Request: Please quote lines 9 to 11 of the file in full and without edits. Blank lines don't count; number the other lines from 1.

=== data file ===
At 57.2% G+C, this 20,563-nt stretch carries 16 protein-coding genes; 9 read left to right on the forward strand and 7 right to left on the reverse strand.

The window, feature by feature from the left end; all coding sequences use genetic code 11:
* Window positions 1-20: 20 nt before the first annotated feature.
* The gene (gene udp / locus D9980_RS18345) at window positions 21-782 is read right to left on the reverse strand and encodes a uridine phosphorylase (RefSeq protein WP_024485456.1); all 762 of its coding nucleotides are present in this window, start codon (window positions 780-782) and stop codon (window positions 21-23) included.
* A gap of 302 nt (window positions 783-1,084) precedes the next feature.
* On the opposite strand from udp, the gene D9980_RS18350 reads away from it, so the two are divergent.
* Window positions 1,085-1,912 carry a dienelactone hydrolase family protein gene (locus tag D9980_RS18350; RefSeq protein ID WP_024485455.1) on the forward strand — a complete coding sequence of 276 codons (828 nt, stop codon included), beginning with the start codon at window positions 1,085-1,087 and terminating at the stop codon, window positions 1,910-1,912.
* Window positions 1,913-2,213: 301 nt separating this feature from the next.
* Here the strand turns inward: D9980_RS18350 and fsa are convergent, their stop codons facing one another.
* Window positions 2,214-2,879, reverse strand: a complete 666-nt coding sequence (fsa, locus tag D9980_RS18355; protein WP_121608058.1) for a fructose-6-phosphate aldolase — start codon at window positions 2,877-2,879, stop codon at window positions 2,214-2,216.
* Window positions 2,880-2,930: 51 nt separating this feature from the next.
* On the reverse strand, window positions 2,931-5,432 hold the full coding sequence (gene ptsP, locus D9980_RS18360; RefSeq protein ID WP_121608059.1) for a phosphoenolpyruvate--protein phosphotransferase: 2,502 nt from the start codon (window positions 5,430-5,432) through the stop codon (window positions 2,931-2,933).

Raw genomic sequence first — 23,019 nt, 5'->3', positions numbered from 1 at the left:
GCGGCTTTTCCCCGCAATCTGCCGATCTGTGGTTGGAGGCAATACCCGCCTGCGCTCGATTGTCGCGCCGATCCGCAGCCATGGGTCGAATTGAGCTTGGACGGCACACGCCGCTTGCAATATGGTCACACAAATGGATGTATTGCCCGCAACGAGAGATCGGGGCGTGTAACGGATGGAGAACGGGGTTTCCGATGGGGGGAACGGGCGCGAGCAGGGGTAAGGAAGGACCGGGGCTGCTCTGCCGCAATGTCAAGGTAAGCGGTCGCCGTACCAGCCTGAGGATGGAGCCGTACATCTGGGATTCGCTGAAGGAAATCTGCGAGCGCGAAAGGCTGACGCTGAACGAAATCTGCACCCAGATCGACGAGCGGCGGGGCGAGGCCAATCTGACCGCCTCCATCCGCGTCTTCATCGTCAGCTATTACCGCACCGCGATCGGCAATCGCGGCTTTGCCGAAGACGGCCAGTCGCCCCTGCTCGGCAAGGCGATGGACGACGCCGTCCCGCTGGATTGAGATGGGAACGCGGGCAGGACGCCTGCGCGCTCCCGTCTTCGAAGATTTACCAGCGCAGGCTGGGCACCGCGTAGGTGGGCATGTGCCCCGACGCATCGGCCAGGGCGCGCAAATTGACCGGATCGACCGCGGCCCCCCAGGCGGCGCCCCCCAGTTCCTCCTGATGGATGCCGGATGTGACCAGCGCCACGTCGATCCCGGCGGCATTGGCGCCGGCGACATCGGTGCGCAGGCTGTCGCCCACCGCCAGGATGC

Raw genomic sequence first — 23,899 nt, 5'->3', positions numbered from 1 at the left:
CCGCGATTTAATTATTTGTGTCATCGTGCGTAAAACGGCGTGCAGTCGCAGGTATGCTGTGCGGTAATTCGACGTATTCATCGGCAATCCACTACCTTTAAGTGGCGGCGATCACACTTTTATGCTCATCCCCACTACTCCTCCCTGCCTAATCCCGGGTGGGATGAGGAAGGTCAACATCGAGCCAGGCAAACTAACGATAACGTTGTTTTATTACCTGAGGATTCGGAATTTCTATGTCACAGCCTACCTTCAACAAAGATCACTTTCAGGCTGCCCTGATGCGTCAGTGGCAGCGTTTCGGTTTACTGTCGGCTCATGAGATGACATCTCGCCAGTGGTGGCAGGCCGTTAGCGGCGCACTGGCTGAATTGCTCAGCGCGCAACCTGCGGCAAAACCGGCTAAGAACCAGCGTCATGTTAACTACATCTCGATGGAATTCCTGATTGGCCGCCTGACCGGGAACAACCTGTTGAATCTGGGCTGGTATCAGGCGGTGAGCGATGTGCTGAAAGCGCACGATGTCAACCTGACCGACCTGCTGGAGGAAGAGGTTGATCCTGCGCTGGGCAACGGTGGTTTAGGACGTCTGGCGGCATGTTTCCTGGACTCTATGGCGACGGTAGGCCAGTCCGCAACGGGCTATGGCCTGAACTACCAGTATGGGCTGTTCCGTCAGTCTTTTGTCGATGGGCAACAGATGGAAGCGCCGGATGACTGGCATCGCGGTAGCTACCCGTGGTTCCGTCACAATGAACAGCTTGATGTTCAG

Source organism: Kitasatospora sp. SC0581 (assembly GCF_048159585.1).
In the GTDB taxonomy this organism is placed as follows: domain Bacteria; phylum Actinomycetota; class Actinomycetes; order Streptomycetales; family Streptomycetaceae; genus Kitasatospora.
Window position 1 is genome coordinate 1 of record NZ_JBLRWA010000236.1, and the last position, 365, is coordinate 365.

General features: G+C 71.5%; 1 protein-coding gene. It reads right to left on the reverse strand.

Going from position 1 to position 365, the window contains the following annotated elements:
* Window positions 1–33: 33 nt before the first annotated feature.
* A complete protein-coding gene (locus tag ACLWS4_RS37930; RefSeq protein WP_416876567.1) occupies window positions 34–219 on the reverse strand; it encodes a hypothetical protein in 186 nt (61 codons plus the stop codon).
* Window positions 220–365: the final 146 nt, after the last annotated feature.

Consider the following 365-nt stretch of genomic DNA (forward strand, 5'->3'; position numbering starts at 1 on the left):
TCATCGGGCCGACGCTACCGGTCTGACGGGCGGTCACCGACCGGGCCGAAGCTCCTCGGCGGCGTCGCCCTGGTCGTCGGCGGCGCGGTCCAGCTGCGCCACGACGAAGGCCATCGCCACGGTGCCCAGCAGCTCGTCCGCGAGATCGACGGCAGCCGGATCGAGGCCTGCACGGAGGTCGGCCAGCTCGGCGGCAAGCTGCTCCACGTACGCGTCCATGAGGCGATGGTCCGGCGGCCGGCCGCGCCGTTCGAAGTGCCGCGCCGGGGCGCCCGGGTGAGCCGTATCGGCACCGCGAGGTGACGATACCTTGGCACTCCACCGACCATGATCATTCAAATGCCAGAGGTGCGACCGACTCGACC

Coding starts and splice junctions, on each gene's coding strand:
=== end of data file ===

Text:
* Here the strand turns inward: D9980_RS18350 and fsa are convergent, their stop codons facing one another.
* Window positions 2,214-2,879, reverse strand: a complete 666-nt coding sequence (fsa, locus tag D9980_RS18355; protein WP_121608058.1) for a fructose-6-phosphate aldolase — start codon at window positions 2,877-2,879, stop codon at window positions 2,214-2,216.
* Window positions 2,880-2,930: 51 nt separating this feature from the next.